LICENSE.txt

A Python implementation of Jerome Friedman's Multivariate Adaptive Regression Splines algorithm, in the style of scikit-learn. The py-earth package implements Multivariate Adaptive Regression Splines using Cython and provides an interface that is compatible with scikit-learn's Estimator, Predictor, Transformer, and Model interfaces. For more information about Multivariate Adaptive Regression Splines, see the references below.

The py-earth package now supports missingness in its predictors. Just set `allow_missing=True`

when constructing an `Earth`

object.

If there are other features or improvements you'd like to see in py-earth, please send me an email or open or comment on an issue. In particular, please let me know if any of the following are important to you:

- Improved speed
- Exporting models to additional formats
- Support for shared memory multiprocessing during fitting
- Support for cyclic predictors (such as time of day)
- Better support for categorical predictors
- Better support for large data sets
- Iterative reweighting during fitting

Make sure you have numpy and scikit-learn installed. Then do the following:

```
git clone git://github.com/scikit-learn-contrib/py-earth.git
cd py-earth
sudo python setup.py install
```

```
import numpy
from pyearth import Earth
from matplotlib import pyplot
#Create some fake data
numpy.random.seed(0)
m = 1000
n = 10
X = 80*numpy.random.uniform(size=(m,n)) - 40
y = numpy.abs(X[:,6] - 4.0) + 1*numpy.random.normal(size=m)
#Fit an Earth model
model = Earth()
model.fit(X,y)
#Print the model
print(model.trace())
print(model.summary())
#Plot the model
y_hat = model.predict(X)
pyplot.figure()
pyplot.plot(X[:,6],y,'r.')
pyplot.plot(X[:,6],y_hat,'b.')
pyplot.xlabel('x_6')
pyplot.ylabel('y')
pyplot.title('Simple Earth Example')
pyplot.show()
```

I am aware of the following implementations of Multivariate Adaptive Regression Splines:

- The R package earth (coded in C by Stephen Millborrow): http://cran.r-project.org/web/packages/earth/index.html
- The R package mda (coded in Fortran by Trevor Hastie and Robert Tibshirani): http://cran.r-project.org/web/packages/mda/index.html
- The Orange data mining library for Python (uses the C code from 1): http://orange.biolab.si/
- The xtal package (uses Fortran code written in 1991 by Jerome Friedman): http://www.ece.umn.edu/users/cherkass/ee4389/xtalpackage.html
- MARSplines by StatSoft: http://www.statsoft.com/textbook/multivariate-adaptive-regression-splines/
- MARS by Salford Systems (also uses Friedman's code): http://www.salford-systems.com/products/mars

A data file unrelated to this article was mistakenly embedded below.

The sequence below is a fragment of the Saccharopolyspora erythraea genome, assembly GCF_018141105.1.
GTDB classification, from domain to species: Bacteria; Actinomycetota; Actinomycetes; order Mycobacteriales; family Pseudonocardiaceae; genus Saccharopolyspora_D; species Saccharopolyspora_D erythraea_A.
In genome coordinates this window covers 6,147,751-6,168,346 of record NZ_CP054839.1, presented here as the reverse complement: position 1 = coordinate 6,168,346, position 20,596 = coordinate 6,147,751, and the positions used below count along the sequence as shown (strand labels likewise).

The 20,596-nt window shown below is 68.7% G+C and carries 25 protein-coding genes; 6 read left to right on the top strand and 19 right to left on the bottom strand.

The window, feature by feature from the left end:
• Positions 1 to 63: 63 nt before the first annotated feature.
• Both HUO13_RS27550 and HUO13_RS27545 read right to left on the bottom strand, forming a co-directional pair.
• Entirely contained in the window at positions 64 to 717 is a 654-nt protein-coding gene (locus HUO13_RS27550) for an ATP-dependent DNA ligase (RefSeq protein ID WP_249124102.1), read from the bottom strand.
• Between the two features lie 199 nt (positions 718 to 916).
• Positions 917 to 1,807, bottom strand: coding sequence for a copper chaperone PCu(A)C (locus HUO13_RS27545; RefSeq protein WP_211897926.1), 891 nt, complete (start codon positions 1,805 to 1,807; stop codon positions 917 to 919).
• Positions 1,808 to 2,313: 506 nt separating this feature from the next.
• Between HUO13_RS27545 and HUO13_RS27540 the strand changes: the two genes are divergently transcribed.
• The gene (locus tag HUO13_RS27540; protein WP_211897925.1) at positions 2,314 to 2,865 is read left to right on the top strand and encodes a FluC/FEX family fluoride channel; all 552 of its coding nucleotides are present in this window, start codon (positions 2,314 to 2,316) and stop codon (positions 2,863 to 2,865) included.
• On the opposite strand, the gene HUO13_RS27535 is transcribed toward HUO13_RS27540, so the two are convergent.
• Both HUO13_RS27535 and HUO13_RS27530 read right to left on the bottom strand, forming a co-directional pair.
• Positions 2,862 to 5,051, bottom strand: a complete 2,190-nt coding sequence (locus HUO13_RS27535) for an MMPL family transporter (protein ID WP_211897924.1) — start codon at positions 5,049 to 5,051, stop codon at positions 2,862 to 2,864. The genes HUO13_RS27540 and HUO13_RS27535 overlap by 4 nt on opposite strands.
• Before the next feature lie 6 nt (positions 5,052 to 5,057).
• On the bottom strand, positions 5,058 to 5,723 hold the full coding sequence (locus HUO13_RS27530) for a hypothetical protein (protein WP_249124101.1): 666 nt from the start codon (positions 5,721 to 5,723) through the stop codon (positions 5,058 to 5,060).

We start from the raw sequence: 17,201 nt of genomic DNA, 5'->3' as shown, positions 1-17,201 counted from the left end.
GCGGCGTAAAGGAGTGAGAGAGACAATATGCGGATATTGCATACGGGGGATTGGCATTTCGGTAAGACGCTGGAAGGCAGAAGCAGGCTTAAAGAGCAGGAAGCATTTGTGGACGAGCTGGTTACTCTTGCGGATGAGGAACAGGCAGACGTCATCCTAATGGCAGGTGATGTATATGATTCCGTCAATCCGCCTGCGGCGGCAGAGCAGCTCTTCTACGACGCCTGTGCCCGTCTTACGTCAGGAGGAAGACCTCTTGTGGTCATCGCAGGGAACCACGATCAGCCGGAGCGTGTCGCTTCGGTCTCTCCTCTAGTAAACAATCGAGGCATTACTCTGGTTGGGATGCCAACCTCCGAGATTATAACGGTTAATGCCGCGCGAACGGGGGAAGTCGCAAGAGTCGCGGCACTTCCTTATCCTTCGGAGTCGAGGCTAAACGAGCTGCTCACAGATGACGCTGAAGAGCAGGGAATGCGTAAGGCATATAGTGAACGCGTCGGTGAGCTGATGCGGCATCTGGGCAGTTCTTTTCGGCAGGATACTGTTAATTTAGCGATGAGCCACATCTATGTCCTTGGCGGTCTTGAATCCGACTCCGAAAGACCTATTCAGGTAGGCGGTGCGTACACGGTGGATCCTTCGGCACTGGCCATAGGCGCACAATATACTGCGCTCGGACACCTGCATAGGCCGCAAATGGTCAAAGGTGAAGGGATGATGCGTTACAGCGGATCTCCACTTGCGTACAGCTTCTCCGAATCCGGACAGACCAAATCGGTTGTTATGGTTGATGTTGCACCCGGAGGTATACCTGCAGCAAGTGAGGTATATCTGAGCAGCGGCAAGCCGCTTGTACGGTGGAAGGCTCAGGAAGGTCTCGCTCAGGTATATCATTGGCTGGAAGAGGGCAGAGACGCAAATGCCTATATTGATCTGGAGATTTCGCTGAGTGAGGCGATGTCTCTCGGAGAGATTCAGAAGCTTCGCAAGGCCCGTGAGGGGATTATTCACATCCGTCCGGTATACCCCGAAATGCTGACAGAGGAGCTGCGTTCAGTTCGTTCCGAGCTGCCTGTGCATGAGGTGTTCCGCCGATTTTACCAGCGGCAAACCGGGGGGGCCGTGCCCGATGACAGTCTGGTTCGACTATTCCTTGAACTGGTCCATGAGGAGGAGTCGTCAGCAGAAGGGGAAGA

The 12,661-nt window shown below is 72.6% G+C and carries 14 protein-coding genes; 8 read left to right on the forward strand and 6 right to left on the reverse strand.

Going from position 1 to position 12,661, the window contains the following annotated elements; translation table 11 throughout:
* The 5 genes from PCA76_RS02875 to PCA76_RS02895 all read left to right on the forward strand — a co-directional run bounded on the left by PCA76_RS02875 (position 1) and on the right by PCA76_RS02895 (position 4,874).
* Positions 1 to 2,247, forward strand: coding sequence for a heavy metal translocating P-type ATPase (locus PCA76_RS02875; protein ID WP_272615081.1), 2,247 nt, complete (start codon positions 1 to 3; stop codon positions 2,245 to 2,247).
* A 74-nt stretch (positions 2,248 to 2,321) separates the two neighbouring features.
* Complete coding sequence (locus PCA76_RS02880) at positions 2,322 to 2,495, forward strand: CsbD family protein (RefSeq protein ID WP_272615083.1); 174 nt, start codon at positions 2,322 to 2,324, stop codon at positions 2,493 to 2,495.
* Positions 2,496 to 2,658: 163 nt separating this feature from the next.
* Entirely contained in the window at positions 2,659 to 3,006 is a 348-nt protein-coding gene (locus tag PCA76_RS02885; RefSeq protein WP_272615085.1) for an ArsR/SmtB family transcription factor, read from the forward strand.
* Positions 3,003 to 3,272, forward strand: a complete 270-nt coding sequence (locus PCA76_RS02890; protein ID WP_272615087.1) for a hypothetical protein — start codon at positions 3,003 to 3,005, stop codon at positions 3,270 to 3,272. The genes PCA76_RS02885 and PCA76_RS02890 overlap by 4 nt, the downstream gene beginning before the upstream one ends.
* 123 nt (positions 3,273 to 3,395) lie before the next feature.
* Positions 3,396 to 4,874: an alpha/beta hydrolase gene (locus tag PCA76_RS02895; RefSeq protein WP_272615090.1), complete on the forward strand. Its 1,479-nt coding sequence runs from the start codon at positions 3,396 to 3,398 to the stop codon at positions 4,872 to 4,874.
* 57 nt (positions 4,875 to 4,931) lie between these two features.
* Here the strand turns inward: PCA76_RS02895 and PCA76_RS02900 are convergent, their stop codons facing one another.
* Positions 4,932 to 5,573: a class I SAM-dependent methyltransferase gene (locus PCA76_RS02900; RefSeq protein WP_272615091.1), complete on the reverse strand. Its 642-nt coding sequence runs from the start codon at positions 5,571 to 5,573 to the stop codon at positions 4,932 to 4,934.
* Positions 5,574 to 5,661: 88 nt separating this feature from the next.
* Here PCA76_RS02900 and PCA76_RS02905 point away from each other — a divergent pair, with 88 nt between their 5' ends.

- ARESLab (written in Matlab by Gints Jekabsons): http://www.cs.rtu.lv/jekabsons/regression.html

The R package earth was most useful to me in understanding the algorithm, particularly because of Stephen Milborrow's thorough and easy to read vignette (http://www.milbo.org/doc/earth-notes.pdf).

- Friedman, J. (1991). Multivariate adaptive regression splines. The annals of statistics, 19(1), 1–67. http://www.jstor.org/stable/10.2307/2241837
- Stephen Milborrow. Derived from mda:mars by Trevor Hastie and Rob Tibshirani. (2012). earth: Multivariate Adaptive Regression Spline Models. R package version 3.2-3. http://CRAN.R-project.org/package=earth
- Friedman, J. (1993). Fast MARS. Stanford University Department of Statistics, Technical Report No 110. https://statistics.stanford.edu/sites/default/files/LCS%20110.pdf
- Friedman, J. (1991). Estimating functions of mixed ordinal and categorical variables using adaptive splines. Stanford University Department of Statistics, Technical Report No 108. http://media.salford-systems.com/library/MARS_V2_JHF_LCS-108.pdf
- Stewart, G.W. Matrix Algorithms, Volume 1: Basic Decompositions. (1998). Society for Industrial and Applied Mathematics.
- Bjorck, A. Numerical Methods for Least Squares Problems. (1996). Society for Industrial and Applied Mathematics.
- Hastie, T., Tibshirani, R., & Friedman, J. The Elements of Statistical Learning (2nd Edition). (2009).

Springer Series in Statistics - Golub, G., & Van Loan, C. Matrix Computations (3rd Edition). (1996). Johns Hopkins University Press.

References 7, 2, 1, 3, and 4 contain discussions likely to be useful to users of py-earth. References 1, 2, 6, 5, 8, 3, and 4 were useful during the implementation process.

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